Bibliographic data

Le Quintrec, Guillaume; Geiss, Peter: Europa und die Welt seit 1945, Histoire/Geschichte. Deutsch-französisches Geschichtsbuch Gymnasiale Oberstufe. Stuttgart; Paris: Nathan, 2006, 165.

National Identity and European Identity by Grindel, Susanne (2018)

The Diagram is contained in the chapter “The European Unification Process Since 1989”. A timeline along the upper margin of the chapter divides the unification process in the time segments 1989-1992, 1992-1995, 1995-2004 and 2004-… The diagram is located in a singled-out location of the fourth sub-chapter with the heading “European Identity Today.” This heading is supplemented by the central question: “How Can a European Sense of Belonging Emerge?” The Diagram is a part of the image and text materials, which accompany the author’s text. With the provided supplemental sub-title “National Identity and European Identity”, the predication of the author’s text is illustrated. The source is bound to the discussion section through a concrete question, which should motivate the students to independent reflection and collective discussion. Furthermore, the diagram offers the option to thematize questions of the interpretation of graphics and survey results during instruction. The content-related and graphic integration of the source, as well its placement, which is seen at first glance on the upper side, allots the diagram a singled-out prominence.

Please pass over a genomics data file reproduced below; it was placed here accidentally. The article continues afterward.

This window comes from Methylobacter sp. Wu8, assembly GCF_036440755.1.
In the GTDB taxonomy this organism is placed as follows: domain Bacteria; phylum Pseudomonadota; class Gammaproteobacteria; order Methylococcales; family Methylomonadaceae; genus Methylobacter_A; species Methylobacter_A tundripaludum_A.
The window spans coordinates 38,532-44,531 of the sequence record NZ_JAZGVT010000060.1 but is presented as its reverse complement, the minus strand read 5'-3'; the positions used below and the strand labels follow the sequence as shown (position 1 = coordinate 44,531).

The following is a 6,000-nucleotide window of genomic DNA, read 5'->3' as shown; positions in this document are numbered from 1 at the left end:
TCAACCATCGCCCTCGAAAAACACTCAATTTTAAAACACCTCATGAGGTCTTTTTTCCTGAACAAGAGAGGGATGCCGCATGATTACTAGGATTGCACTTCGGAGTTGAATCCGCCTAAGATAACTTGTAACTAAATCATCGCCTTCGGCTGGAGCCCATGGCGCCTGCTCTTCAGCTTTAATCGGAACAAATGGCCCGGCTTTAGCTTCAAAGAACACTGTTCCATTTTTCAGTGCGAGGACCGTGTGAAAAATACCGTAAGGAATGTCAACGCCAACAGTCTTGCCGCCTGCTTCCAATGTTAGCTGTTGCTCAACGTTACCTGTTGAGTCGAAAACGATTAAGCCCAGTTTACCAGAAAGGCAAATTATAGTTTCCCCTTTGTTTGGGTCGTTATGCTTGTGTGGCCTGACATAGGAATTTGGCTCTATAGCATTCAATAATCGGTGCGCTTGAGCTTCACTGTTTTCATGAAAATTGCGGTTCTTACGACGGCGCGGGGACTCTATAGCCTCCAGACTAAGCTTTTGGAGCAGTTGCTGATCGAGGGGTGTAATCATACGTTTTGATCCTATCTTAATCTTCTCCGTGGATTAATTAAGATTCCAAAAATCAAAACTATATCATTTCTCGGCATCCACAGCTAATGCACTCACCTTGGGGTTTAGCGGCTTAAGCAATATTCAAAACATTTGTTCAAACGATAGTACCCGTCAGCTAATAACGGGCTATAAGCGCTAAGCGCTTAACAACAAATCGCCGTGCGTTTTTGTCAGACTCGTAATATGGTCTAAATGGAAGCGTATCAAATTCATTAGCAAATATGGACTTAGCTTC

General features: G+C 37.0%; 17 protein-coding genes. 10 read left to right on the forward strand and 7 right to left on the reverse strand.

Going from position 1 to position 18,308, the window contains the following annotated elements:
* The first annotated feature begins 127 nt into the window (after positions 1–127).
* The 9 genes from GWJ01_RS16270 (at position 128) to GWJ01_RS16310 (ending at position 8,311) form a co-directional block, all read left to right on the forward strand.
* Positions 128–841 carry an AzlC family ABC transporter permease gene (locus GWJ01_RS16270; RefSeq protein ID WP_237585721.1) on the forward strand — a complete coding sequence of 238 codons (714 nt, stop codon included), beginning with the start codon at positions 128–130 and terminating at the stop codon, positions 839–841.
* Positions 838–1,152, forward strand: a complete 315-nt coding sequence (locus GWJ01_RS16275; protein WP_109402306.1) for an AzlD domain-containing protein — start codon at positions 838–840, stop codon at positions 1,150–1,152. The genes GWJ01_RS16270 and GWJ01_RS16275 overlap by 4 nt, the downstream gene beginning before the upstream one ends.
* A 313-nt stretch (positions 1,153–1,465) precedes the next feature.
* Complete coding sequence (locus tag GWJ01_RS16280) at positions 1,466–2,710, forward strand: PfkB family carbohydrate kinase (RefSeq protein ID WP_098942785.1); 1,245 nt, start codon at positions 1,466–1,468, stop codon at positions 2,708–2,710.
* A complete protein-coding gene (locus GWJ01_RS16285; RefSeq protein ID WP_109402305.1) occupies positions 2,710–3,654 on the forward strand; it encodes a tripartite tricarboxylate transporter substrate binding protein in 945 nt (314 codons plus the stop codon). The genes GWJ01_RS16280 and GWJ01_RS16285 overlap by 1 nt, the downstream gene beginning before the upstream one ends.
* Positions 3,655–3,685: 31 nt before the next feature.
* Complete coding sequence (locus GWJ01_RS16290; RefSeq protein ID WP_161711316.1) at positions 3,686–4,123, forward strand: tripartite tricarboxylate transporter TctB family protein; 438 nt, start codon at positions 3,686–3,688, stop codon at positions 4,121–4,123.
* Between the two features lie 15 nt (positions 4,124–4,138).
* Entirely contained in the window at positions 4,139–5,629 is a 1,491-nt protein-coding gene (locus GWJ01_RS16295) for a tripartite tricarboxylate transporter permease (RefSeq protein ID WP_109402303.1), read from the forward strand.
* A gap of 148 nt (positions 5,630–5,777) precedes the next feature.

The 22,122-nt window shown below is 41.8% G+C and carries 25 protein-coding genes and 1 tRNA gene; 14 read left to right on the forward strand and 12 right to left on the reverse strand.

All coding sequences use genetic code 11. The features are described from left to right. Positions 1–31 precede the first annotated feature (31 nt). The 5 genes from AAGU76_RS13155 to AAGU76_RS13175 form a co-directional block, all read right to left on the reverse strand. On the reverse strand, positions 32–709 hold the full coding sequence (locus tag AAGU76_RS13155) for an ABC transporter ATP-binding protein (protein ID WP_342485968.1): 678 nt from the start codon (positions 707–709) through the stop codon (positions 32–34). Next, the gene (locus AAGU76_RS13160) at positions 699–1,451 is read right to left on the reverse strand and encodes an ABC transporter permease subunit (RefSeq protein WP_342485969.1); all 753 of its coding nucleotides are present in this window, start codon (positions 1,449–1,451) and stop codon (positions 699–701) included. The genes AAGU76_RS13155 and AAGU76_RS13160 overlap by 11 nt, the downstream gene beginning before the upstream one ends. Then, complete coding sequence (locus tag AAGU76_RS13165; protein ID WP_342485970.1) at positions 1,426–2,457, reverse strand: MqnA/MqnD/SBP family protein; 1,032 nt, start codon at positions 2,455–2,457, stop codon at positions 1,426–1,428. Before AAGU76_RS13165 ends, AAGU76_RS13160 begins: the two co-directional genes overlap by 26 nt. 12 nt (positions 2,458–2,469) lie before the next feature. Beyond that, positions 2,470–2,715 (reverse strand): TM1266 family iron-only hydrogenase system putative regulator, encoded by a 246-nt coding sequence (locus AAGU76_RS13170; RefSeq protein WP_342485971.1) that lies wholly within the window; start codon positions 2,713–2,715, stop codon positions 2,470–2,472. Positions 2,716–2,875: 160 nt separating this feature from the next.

The displayed survey results of the diagram underline the conclusion of the author’s text, whereby the European sense of belonging, is climbing as an overall trend, even if not consistently. The application of European allegiance and European identity as synonyms is striking. In doing so, the authors cite European values, symbols and day to day realities as evidence. Yet despite all the positive depictions of the unification process, the textbook authors by no means deal with the topic uncritically or purely in the affirmative. They go into the central question of the self-conception of Europe in the same way as they go into the actuality that identities cannot simply be prescribed and that by implication, that important reference systems such as national ties cannot be ignored. The authors incorporate criticism of the present condition of the European Union through the keyword “democratic deficit”, which is nevertheless reversed constructively under the heading “Citizens’ Europe.”


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